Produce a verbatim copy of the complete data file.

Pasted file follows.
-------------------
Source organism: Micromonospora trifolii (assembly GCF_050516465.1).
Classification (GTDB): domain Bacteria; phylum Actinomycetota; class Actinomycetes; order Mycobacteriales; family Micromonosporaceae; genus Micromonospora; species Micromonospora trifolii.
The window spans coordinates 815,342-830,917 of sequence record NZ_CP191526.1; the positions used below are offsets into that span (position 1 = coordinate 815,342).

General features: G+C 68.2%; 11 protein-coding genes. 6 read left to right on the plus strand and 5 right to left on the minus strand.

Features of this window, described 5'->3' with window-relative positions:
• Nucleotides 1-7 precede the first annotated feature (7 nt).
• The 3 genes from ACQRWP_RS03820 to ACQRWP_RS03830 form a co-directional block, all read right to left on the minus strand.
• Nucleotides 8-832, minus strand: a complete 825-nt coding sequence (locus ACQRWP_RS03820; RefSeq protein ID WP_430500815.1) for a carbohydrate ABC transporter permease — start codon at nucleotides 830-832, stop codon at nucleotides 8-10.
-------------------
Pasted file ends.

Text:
Source organism: Micromonospora trifolii (assembly GCF_050516465.1).
Classification (GTDB): domain Bacteria; phylum Actinomycetota; class Actinomycetes; order Mycobacteriales; family Micromonosporaceae; genus Micromonospora; species Micromonospora trifolii.
The window spans coordinates 815,342-830,917 of sequence record NZ_CP191526.1; the positions used below are offsets into that span (position 1 = coordinate 815,342).

General features: G+C 68.2%; 11 protein-coding genes. 6 read left to right on the plus strand and 5 right to left on the minus strand.

Features of this window, described 5'->3' with window-relative positions:
• Nucleotides 1-7 precede the first annotated feature (7 nt).
• The 3 genes from ACQRWP_RS03820 to ACQRWP_RS03830 form a co-directional block, all read right to left on the minus strand.
• Nucleotides 8-832, minus strand: a complete 825-nt coding sequence (locus ACQRWP_RS03820; RefSeq protein ID WP_430500815.1) for a carbohydrate ABC transporter permease — start codon at nucleotides 830-832, stop codon at nucleotides 8-10.